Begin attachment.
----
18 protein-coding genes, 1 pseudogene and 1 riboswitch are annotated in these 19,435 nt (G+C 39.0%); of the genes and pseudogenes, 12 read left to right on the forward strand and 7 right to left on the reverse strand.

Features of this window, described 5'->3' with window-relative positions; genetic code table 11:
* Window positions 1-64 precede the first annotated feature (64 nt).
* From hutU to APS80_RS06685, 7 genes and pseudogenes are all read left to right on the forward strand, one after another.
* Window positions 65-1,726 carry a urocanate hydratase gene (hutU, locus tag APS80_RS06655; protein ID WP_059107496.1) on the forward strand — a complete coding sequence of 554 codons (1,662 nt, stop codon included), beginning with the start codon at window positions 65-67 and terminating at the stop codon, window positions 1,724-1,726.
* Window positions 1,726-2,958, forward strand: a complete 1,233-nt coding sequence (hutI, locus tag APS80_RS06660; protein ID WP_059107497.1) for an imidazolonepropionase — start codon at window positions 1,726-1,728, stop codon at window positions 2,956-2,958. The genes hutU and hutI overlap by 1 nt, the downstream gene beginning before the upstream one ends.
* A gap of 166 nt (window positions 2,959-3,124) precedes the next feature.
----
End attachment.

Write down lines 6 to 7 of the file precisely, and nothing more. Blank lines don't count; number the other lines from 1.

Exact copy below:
* Window positions 1,726-2,958, forward strand: a complete 1,233-nt coding sequence (hutI, locus tag APS80_RS06660; protein ID WP_059107497.1) for an imidazolonepropionase — start codon at window positions 1,726-1,728, stop codon at window positions 2,956-2,958. The genes hutU and hutI overlap by 1 nt, the downstream gene beginning before the upstream one ends.
* A gap of 166 nt (window positions 2,959-3,124) precedes the next feature.